A Different Perspective On Transmission Oil

CCI

Joined
Jul 15, 2009
Messages
304
Location
New Mexico USA
I just took the top off a 4-speed Shovelhead transmission that I built in 1992. I have no idea how many miles are on the gear set because the bike didn't have a speedometer for about 15 of those years, but I know the bike got three top end overhauls during that time, was flat worn out at the third one, and is now due for a well -earned fourth top end as part of this tear-down. So the transmission has a few miles on it.

The transmission looks new inside. There is no damage, no obvious wear patterns, and even upon the closest inspection no discernible wear that would be a cause for concern or influence the function of the transmission in any way. The gear teeth look great, the shift clutches look great, there is nothing to repair. It's getting a new shifter top gasket and going back together.

So what was the oil? Leftovers from engine oil changes mostly, nothing special. Straight-weight SAE50 in cool weather, SAE60 in hot weather, a shot of 20w-50 if it was cold out, just whatever premium motorcycle oil there was extra of.

I'll defer to the oil experts here, but my guess is the transmission looks new because it leaks as bad as most four-speeds and it was getting a steady supply of clean, new oil. For all the HD riders here who keep saying it doesn't really matter what you use as long as it's good quality and you change it at the right interval, well, it looks like this old bike says you're right.
 
Joined
Sep 29, 2009
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3,006
Location
Deep in the heart of Jersey
For the most part, Harley transmissions are bullet proof. The oldest bike I've ever owned was a "48 Panhead. I had issues with everything on the bike but the transmission, never a problem. It got straight 60 weight oil. If you noticed the engine oil would get dark with age, my clutch was the dry type , so no oil was used there. But the trans oil always came out clean like you put it in yesterday. Being it wasn't run thru the engine, there was no contaminants in there to make it dirty. It's just a splash lube system, so oil starvation isn't a worry.The most problems I've ever heard about any year Harley trans, is seal leaks. I would guess that's from dirt grinding into the seal after a few years. As long as you kept oil in it, it did it's thing. My newer bikes always got 70/90 wt gear oil. Again always like new when changed. They say a stock Harley trans will handle between 100-150 HP, before something lets go. Or you have size 15 feet and shift like your trying to kill it. I never had a built engine with that much umph. General maintenance goes a long way.,,
 
Joined
Jul 16, 2005
Messages
584
Location
Montague, NJ
I've been running Redline heavy shock proof in my '01 5 speed tranny. Shifts fine and even damped down the clunk a little. I'm not a fan of motor oil in a trans. like HD recommends.
 

CCI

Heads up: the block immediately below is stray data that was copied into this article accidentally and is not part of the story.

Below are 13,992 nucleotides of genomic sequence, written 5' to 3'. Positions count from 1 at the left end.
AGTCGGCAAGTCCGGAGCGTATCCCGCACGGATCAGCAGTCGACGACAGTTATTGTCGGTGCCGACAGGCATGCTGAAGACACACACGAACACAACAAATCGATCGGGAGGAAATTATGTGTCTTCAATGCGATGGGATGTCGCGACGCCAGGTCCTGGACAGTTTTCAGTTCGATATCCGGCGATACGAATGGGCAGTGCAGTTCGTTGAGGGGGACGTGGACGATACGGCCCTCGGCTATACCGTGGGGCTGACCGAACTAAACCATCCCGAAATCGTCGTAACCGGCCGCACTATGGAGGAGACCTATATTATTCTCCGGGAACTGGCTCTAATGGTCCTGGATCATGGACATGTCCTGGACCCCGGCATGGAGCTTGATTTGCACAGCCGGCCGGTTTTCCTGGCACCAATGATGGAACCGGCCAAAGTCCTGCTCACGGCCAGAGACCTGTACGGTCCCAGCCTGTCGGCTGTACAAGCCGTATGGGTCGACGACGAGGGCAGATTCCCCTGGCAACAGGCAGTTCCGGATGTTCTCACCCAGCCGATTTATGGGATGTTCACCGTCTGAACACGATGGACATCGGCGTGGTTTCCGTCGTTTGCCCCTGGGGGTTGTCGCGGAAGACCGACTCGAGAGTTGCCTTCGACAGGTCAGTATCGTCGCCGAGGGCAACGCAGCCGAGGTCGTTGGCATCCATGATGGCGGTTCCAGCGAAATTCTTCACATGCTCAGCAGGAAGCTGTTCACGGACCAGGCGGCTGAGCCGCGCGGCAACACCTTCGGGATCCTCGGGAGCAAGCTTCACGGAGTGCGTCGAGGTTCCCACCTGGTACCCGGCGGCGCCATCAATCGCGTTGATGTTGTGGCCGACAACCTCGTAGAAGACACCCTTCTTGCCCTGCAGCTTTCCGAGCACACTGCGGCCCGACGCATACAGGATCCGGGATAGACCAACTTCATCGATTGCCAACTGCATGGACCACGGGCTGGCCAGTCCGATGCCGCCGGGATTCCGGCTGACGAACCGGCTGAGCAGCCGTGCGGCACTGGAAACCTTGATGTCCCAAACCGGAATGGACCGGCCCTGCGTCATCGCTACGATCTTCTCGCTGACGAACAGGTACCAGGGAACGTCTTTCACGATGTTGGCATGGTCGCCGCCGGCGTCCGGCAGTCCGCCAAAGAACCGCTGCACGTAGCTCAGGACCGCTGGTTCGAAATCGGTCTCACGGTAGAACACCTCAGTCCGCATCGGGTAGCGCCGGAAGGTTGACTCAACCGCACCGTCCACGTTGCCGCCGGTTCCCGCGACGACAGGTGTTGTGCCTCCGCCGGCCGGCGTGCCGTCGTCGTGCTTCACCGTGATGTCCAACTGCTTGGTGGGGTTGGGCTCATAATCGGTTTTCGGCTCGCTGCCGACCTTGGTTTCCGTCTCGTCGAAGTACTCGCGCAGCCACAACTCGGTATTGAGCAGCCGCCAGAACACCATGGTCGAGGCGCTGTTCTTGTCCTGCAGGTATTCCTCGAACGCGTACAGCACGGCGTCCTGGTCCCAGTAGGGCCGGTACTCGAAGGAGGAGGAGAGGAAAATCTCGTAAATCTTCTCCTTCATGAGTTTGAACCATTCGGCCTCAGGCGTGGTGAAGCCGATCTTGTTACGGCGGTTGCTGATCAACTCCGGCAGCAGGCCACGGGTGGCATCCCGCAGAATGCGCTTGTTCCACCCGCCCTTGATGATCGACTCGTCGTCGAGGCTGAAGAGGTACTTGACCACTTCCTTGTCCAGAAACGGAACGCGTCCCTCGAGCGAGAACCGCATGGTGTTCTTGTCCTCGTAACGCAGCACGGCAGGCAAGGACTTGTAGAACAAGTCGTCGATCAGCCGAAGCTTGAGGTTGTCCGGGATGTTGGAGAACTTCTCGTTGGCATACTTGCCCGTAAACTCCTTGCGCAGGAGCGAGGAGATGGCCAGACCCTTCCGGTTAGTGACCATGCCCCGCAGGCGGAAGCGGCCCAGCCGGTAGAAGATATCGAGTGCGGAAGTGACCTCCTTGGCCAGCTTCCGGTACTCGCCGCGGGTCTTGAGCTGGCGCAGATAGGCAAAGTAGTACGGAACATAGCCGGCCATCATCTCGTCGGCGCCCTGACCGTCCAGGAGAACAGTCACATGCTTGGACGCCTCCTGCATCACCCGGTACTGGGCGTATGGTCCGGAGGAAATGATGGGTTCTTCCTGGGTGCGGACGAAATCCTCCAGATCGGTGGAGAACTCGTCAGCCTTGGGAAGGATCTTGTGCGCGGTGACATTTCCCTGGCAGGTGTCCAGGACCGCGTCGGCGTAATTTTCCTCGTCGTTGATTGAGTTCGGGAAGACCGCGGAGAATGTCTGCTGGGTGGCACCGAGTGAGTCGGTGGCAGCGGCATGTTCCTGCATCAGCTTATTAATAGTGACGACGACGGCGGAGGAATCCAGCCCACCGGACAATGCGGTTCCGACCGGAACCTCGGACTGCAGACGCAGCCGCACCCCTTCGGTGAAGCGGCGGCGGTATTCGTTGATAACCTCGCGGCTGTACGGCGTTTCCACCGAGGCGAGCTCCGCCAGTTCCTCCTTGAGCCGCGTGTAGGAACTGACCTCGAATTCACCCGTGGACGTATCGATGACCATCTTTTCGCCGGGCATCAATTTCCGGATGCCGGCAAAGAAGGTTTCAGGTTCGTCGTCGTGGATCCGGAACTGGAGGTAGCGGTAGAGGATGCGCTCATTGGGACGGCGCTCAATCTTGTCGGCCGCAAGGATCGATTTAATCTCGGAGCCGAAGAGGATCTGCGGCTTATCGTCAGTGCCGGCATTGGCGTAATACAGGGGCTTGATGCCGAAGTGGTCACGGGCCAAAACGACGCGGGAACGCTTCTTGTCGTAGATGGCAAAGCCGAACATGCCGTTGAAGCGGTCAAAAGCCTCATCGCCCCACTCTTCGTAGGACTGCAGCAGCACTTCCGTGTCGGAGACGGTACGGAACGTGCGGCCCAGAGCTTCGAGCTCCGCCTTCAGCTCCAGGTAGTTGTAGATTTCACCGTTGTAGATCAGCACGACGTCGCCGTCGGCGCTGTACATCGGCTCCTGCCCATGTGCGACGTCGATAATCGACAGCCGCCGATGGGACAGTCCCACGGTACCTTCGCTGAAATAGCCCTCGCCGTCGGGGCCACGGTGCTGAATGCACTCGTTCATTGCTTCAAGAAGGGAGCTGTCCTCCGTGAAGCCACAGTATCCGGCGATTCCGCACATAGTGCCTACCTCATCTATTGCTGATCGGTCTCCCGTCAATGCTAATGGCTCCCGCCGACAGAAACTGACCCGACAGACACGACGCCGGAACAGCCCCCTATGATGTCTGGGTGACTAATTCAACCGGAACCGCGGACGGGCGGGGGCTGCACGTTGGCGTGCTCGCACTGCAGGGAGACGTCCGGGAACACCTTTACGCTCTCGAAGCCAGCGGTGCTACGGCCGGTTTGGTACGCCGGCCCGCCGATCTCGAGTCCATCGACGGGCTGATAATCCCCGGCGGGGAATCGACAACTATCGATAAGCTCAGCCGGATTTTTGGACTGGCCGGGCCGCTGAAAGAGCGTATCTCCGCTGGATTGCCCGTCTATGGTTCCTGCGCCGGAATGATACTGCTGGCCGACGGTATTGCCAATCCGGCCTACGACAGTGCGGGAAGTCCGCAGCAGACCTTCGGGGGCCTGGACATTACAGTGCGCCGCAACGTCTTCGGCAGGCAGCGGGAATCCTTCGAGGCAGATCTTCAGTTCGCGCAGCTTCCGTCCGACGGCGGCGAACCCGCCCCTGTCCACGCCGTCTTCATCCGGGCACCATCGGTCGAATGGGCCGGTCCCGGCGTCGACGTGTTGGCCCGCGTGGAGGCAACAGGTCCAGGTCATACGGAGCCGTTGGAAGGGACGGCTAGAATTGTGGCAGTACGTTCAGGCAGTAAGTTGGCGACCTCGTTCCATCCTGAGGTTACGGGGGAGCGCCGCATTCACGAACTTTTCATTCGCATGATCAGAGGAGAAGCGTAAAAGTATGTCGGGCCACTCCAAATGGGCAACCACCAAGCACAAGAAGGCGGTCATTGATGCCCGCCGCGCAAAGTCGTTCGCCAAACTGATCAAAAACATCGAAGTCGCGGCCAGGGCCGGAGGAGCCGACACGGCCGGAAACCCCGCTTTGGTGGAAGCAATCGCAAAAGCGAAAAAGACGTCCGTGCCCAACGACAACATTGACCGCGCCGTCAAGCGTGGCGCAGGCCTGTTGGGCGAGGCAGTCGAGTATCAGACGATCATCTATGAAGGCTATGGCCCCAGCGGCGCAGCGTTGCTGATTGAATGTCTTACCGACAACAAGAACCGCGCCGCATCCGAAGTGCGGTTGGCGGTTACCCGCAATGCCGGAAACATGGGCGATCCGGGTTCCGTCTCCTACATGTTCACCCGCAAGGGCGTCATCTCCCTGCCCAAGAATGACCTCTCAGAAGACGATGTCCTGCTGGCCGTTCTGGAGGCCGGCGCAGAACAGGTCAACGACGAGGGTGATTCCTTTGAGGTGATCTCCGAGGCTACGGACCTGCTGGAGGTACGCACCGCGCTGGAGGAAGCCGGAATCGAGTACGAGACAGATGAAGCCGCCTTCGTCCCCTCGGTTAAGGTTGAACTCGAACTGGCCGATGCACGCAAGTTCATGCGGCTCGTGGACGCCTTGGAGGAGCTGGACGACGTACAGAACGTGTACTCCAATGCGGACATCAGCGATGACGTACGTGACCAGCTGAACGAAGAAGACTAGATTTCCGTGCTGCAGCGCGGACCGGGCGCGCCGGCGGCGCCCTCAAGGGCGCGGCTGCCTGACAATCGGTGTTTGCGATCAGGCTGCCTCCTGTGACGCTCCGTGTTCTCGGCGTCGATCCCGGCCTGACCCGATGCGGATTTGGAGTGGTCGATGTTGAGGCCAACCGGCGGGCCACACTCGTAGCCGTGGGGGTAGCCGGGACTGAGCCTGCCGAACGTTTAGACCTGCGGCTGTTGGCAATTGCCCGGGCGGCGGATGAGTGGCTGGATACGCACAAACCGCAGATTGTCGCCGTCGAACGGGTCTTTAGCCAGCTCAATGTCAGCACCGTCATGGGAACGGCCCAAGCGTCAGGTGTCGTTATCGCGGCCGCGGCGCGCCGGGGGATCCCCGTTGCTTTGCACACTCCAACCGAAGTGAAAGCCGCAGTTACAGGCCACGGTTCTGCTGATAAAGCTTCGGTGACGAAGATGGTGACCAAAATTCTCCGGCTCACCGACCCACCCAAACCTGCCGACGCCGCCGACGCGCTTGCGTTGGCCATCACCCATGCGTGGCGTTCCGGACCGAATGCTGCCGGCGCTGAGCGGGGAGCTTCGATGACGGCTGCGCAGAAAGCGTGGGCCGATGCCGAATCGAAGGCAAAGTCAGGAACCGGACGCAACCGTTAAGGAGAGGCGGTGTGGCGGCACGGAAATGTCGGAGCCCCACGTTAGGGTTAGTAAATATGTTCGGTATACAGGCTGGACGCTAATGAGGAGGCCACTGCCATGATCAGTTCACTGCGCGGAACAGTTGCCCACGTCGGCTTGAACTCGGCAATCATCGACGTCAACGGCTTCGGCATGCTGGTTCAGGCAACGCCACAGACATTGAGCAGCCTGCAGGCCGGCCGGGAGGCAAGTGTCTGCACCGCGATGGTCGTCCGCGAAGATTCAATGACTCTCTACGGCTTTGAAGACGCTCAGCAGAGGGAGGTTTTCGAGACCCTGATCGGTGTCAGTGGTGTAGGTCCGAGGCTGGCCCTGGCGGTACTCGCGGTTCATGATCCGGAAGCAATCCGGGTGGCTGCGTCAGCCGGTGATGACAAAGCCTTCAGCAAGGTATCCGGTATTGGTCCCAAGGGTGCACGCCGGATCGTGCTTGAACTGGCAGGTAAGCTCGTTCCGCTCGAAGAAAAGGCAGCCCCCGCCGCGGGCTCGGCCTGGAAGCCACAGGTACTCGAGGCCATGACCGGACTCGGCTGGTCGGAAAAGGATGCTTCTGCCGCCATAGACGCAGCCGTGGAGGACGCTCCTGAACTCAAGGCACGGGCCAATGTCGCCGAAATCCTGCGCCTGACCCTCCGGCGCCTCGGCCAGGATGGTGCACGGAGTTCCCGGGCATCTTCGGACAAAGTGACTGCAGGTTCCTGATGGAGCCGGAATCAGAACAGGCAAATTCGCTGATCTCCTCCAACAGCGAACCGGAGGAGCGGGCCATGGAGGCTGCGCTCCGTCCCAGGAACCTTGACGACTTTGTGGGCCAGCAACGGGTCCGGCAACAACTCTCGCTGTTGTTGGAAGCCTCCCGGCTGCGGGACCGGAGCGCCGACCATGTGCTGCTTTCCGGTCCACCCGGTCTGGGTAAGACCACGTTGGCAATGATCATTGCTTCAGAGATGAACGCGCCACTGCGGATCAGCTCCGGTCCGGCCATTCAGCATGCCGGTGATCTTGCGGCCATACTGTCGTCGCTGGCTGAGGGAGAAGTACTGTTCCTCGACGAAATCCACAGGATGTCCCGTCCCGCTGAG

Thread starter
Joined
Jul 15, 2009
Messages
304
Location
New Mexico USA
For the most part, Harley transmissions are bullet proof. The oldest bike I've ever owned was a "48 Panhead. I had issues with everything on the bike but the transmission, never a problem. It got straight 60 weight oil. If you noticed the engine oil would get dark with age, my clutch was the dry type , so no oil was used there. But the trans oil always came out clean like you put it in yesterday. Being it wasn't run thru the engine, there was no contaminants in there to make it dirty. It's just a splash lube system, so oil starvation isn't a worry.The most problems I've ever heard about any year Harley trans, is seal leaks. I would guess that's from dirt grinding into the seal after a few years. As long as you kept oil in it, it did it's thing. My newer bikes always got 70/90 wt gear oil. Again always like new when changed. They say a stock Harley trans will handle between 100-150 HP, before something lets go. Or you have size 15 feet and shift like your trying to kill it. I never had a built engine with that much umph. General maintenance goes a long way.,,

"They say a stock Harley trans will handle between 100-150 HP, before something lets go."

Easily. I built a Shovelhead stroker that would launch in second gear, I never put it on a dyno but the horsepower was such that keeping spokes in the back wheel was a chore. The only thing on that bike that didn't suffer was the transmission.

The four-speed Big Twin transmissions are almost bulletproof. The Sportsters, not so much, they were plenty strong if set up properly but they didn't handle abuse quite as well. I've rebuilt more than I can remember, and you can tell what happened by the wear patterns or type of damage.

The trick, which I suspect you already know but I am passing along for the general benefit here, is to get the gear lash (slack) out of the driveline before you apply a real lot of power. Where I see the most damage to HDs, and especially the older ones, is (to the engine) revving the bike from a cold start and (to the engine and transmission) launching hard from a stop without taking up the slack.

Parenthetically, this is why the pressure plate on the old 4-speed clutches wobbled the way it did -- it was designed that way.

If a rider is in the habit of winding the bike up and dumping the clutch that shock load is really tough on everything, from bent/twisted connecting rods to shattered gear faces and shift dogs. If the rider simply loads the driveline just a little bit before applying power so that the lash is taken up and any excess is turning into heat, smoke, and noise at the back tire, the transmissions hold up to tremendous load -- works fine/lasts a long time.
 
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